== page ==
Ebonics: the Language of African Slaves and Their Descendants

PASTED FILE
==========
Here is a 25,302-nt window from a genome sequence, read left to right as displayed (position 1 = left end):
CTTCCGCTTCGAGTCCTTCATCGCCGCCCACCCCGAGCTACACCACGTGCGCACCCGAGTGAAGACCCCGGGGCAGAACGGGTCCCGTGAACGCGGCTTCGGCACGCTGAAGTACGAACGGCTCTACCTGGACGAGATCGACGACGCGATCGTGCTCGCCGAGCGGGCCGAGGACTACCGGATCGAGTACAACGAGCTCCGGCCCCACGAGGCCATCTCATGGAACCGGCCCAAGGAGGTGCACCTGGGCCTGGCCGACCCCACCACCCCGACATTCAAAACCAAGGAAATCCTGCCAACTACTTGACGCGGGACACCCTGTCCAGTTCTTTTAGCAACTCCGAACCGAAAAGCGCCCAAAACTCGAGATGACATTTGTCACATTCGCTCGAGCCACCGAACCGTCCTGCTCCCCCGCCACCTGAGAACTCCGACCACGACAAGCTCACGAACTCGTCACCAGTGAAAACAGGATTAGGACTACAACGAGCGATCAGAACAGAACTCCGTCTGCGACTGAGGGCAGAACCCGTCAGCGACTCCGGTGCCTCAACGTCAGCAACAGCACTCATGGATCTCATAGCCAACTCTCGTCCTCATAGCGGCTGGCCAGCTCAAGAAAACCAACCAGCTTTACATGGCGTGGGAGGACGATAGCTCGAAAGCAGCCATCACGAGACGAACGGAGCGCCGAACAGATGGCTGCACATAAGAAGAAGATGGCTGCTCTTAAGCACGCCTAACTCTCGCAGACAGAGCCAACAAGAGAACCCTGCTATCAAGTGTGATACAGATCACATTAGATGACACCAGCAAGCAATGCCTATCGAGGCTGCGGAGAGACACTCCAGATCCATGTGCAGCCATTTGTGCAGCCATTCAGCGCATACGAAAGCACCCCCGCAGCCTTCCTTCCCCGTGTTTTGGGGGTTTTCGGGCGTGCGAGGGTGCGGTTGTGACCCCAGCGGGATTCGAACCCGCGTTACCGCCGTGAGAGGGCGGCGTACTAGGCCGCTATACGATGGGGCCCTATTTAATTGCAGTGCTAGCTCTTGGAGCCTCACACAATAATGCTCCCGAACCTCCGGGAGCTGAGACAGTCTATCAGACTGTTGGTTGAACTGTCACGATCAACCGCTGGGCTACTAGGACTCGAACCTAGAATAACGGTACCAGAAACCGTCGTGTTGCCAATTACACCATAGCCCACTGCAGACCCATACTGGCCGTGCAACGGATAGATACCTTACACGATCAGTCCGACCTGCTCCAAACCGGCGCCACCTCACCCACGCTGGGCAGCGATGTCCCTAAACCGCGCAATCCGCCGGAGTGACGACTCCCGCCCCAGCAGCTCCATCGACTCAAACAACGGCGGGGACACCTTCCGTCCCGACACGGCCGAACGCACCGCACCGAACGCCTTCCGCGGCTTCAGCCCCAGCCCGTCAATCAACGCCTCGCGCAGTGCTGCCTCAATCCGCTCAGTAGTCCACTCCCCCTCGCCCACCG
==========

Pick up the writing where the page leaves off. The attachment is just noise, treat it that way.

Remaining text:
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Dr. Williams and a group of Black scholars first coined the terms Ebonics in 1973 when referring to the language spoken by African slaves and their descendants. Ebonics, which is derived from the word ebony, which means black, and phonetics, which means sound, was adopted as the new term for Black English and African-American Vernacular English. Mary Rhodes Hoover states, "Many who condemn Ebonics refer to it as "bad grammar," "lazy pronunciation," or "slang." However, linguist Dell Hymes notes that, viewed sociolinguistically, language is much more than characteristics such as grammar or pronunciation (phonology). In fact Ebonics/African-American Language has a number of other characteristics, including semantics, notation, favored genres, sociolinguistic rules, speaking styles, learning and teaching style, and world view themes." Therefore, Ebonics is not slang but a dialect, which is governed by grammatical and phonetic rules, which makes it a legitimate language. In contrast, slang is terms or phrases that develop from popular trends of a particular time and become obsolete when that time period ends. Unlike slang, Ebonics has maintained its purity and definition over hundreds of years because it was not formed out of popularity but from Africans attempting to learn English and teaching this adapted version of English to their children. Blacks' patois was first distinguished in 1707 as "Nigger English" and by 1825 as "Nigger" (Flexner 56). Ebonics, often called the African-American Vernacular English (AAVE), has many different features distinguishing it from Standard American English. The majority of linguists agree that Ebonics is a systematic form of speech with distinctive phonological and grammatical features. Ebonics'grammatical and phonological features are identical to many West African languages' rules of grammar and sentence structure. The West African rules of the repetition of noun subject with pronoun (My sister, she sings good), question patterns without the word do (what it come to?), same form of noun in singular and plural (one boy/five boy), no tense indicated in the verb with an emphasis on manner or character of action (I know it good when he ask me), and the same verb for all subjects (I know, you know, he know we know they know) are features present in Ebonics. Many studies show that the pronunciations of ay and oy as in ah for Standard English I and boah for Standard English boy, the realization of the syllable-initial str as skr preceding high front vowels like "ee", for example skreet for Standard English street and deskroy for the Standard English equivalent for destroy, and the deletion of the initial d and g in certain tenses such as in "ah ‘on know" for the Standard English " I don't know." Other noted features are the deletion of the letter l after a vowel, for example he'p for the Standard English help and toah for the Standard English toll, the absence of stressed medial and initial syllables as in ‘fraid for the afraid and sec't'ry for secretary. Alongside phonological and grammatical features researchers have also observed more variations in intonations, the absence of auxiliary verbs is and are in the present tense, the verb be used for habitual actions, and the absence of possessive –s than used in American Standard English. Some sound rules from West African languages are evident Ebonics such as no consonant pairs jus for the Standard English just, few long vowels or two part vowels rat or raht for the Standard English right, and no r sound as in mow for the Standard English more, dough for the Standard English door and flow for the Standard English floor. These characteristics separate Ebonics as an adapted version of English separate from American Standard English. Many scholars blame this adapted version of American Standard English on early colonist capturing West Africans and the damage caused by their enslavement. "People evolve a language in order to describe and...
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